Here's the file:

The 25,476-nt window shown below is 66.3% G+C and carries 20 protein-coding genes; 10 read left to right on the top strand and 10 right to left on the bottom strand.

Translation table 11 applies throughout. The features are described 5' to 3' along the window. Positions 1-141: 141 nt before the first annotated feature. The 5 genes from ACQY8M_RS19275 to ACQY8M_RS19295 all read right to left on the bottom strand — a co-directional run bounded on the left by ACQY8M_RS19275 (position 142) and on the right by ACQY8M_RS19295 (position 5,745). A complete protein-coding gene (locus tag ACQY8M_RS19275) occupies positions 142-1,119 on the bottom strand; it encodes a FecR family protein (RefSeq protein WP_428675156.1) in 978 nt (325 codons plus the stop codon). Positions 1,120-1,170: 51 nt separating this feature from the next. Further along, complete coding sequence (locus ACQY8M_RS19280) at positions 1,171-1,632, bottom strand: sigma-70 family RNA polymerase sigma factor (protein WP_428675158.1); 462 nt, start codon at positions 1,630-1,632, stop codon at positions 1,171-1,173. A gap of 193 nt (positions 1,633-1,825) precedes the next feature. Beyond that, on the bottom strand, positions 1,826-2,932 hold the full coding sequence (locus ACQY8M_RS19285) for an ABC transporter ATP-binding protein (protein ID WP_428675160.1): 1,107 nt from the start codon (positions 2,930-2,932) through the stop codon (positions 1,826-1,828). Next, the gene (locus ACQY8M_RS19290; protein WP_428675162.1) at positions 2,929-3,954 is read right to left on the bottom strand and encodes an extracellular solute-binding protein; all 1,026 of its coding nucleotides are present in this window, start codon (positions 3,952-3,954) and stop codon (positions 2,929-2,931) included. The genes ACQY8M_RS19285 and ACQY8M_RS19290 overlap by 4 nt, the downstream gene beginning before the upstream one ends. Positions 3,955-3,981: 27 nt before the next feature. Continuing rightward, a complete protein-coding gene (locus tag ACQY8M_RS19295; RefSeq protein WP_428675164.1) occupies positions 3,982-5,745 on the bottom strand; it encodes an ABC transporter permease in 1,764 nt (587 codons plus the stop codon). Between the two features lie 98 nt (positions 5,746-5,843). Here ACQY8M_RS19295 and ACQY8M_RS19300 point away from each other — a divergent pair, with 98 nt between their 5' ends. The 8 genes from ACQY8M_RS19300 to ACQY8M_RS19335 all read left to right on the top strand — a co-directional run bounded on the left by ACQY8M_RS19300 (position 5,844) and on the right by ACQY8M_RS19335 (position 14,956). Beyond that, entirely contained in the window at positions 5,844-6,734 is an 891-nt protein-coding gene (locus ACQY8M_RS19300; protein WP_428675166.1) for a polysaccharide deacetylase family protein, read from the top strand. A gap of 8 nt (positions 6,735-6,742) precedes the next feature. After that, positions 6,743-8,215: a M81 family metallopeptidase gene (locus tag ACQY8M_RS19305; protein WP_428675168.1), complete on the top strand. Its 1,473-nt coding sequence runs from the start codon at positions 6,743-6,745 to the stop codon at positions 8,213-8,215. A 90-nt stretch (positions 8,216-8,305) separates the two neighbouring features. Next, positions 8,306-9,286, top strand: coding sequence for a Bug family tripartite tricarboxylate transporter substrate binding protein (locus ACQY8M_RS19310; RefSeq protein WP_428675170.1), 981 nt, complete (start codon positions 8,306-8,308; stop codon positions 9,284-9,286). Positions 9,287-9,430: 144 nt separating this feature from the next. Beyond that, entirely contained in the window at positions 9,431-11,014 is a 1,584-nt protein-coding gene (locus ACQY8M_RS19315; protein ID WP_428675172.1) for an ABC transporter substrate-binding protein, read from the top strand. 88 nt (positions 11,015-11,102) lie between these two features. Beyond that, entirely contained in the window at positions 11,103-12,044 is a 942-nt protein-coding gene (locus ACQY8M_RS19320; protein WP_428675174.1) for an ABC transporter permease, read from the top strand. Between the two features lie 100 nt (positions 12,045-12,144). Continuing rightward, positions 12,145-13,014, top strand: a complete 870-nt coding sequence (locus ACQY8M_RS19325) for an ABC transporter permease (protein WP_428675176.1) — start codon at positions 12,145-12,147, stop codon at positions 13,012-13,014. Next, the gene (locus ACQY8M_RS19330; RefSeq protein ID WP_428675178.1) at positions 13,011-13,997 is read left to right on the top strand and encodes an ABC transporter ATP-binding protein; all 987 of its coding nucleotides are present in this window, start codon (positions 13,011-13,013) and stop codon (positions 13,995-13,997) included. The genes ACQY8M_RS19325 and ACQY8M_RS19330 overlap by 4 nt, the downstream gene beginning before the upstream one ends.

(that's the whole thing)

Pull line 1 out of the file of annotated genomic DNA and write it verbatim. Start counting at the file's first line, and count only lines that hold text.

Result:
The 25,476-nt window shown below is 66.3% G+C and carries 20 protein-coding genes; 10 read left to right on the top strand and 10 right to left on the bottom strand.